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July 1934

EFFECTS OF UNILATERAL AND BILATERAL LABYRINTHECTOMY AND INTRACRANIAL SECTION OF EIGHTH NERVEEXPERIMENTS ON MONKEYS

Author Affiliations

NEW YORK

From the Department of Neuropathology, New York State Psychiatric Institute and Hospital.

Arch NeurPsych. 1934;32(1):51-71. doi:10.1001/archneurpsyc.1934.02250070057004
Abstract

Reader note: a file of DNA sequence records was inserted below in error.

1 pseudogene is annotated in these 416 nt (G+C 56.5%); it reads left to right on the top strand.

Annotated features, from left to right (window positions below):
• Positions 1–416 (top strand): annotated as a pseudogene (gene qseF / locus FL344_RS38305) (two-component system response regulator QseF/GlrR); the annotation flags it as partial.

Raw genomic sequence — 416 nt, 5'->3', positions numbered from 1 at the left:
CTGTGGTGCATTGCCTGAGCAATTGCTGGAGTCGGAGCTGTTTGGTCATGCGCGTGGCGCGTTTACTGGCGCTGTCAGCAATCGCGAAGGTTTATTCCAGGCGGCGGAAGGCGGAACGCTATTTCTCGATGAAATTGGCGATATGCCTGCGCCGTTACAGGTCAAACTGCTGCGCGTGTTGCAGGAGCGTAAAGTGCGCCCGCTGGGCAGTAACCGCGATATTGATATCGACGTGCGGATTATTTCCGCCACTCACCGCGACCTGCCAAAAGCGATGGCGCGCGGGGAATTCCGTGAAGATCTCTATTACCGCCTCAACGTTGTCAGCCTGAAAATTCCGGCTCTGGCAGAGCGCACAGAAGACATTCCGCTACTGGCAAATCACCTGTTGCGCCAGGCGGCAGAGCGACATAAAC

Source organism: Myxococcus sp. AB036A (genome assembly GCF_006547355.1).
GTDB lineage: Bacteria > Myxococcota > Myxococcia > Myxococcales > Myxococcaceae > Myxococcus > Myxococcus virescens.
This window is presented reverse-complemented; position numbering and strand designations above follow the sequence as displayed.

Despite the importance of the vestibular system for the maintenance of posture and equilibrium, as may be inferred from the numerous secondary connections of the central nuclei, relatively few observations have been made concerning the behavior of higher mammals, such as the monkey, after carefully controlled experimental lesions of the vestibular system have been produced. A great number of observations have been made on lower forms, such as the rabbit, cat and dog. A complete bibliography of all the experiments preceding those of the last few years may be found in the writings of Camis,1 Griffith,2 Maxwell3 and Magnus.4 So far as we can determine reference has been made in only two contributions to the effects on behavior of lesions of endorgans in the monkey. Beyer and Lewandowsky5 mentioned briefly the effects of the removal of an inner ear in one monkey, and in addition

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